Thursday, February 19, 2009

A visit to Stuyvesant Falls

The old mills from the west bank of Kinderhook Creek

Early 19th century stone mill on left, 1888 brick mill on right
(garage doors a 20th century addition)

Bell tower on the 1888 mill
The dam at Stuyvesant Falls

Above the dam at Stuyvesant Falls

Sluiceway channel running down from dam, carved out of the shale hillside

Pipe of approx. 36' diameter buried in sluiceway
Very early unmortared stone foundations pre-dating existing mills

The Future for Waterpower at Stuyvesant Falls

The Albany Engineering Corporation has the rights to develop the long-unused hydroelectric potential at Stuyvesant Falls and has applied for a license to produce power at the site, listed as capable of generating 1.8 million kilowatt hours. This is only a tenth of that produced by the Mechanicville plant, the oldest continuously operating hydroelectric plant in the United States. Albany Engineering is the leader in hydroelectric power in the Hudson-Mohawk area and successfully operates Mechanicville, Green Island and several other plants.

The falls of Kinderhook Creek was harnessed as early as 1667 by Major Abram Staats, for whom the cascade was at first named. Very old unmortared stone foundations can be seen below the 19th century mills, which probably date from some time after Major Staats and before the water-powered industrial complex grew up around the falls. The great labor entailed in digging out a sluiceway from the rock demonstrates how economically important the falls and its power was in the 19th century. Electricity generation, which began in 1899, furnished power for the Albany-Hudson electric railway that provided completely carbon-free, but not always completely safe, transportation for this area from 1900-1929.

Update 4/18/2009 - Good News
Power plant originally built by the Albany & Hudson
electric railway company in 1899

On February 23, 2009 I spoke with Jim Besha, president of Albany Engineering. He said that he expected to get the Federal go-ahead soon to begin work on renovating the old hydroelectric plant, with the goal of getting it on line in a year or so. By early May, renovation work was well underway.

Update 2 - June 6, 2009

The June issue of the complimentary magazine, Berkshire Home Style, contains an article on local efforts at developing alternative energy that effectively sums up current efforts to again generate electricity at Stuyvesant Falls. Its author, Ned Depew, reports that the town of Stuyvesant and Albany Engineering have been collaborating on a co-licensing agreement to have the power plant up and running by 2010 According to Depew, “AE will provide the expertise to move through the permitting process. They will also bear the capital costs of replacing, repairing and upgrading the equipment required to control the flow of water to the turbines, the operating turbines and generators, and the buildings and grounds at the site. They will oversee the day-to-day operations of the plant.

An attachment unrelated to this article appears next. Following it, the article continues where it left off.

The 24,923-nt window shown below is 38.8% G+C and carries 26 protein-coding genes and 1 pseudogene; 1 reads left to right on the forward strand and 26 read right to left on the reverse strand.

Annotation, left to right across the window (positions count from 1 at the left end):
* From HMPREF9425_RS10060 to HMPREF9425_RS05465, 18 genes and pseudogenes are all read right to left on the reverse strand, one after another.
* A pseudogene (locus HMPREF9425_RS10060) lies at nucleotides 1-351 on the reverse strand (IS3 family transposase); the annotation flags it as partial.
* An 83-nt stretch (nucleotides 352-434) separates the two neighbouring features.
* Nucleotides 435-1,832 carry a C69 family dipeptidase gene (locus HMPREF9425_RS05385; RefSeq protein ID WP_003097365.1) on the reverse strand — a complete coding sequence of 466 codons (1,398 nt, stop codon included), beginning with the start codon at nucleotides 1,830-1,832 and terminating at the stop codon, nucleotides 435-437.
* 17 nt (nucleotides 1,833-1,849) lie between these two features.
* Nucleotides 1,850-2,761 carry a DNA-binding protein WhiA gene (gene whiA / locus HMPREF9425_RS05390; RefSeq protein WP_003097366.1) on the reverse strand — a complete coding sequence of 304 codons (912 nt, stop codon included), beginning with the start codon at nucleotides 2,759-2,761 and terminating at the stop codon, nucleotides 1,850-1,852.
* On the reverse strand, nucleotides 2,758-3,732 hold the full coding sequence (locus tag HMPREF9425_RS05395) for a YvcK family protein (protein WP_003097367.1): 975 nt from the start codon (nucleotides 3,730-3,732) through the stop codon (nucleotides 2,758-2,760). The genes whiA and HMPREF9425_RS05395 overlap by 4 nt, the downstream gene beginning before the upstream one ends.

In return, the company will earn a substantial share of the revenues from the power the plant generates. The Town will participate as a sort of “silent partner,” providing the legal leverage for obtaining the license and sharing in the revenue on a sliding scale that will increase the Town's percentage as gross revenues increase.”

Because of current energy regulations, the partnership will not be able to sell the power directly but will have to wholesale it through a broker into the grid but even so the arrangement should prove profitable both to the company and the town.

The entire article is well worth reading and also contains information on alternative energy efforts in Kinderhook and private homes in our area.


If you visit Stuyvesant Falls during the summer, do not be tempted to dive into the creek near the Falls. There is a small park on the east side of the creek, nice for picnics, but the No Swimming sign is there for a reason. The pool below the falls appears to be calmer than it is. But the water is very dangerous and even an experienced swimmer can find himself powerless and go under. This to a 16 year old boy in 2002.


  1. I love the pictures, Dad! Very beautiful. It makes me feel like I was there.

  2. My great grandfather, William Dennis was scalded to death at the power plant on 27 Mar 1906. He was the chief engineer. Do you know if there are any pictures of him? That would be awesome as he is the only great grandparent I don't have a picture of. He was only 39 when he died. His obituary did not include a picture. You can reach me at Thank you. Debbi Compton

  3. I lived in Stuyvesant Falls from 1960-1968, and I'm very interested in the history. I would especially like to know when the mills and power plant closed. My email is

  4. Do you have a picture of the island in Kinderhook Creek above the upper falls?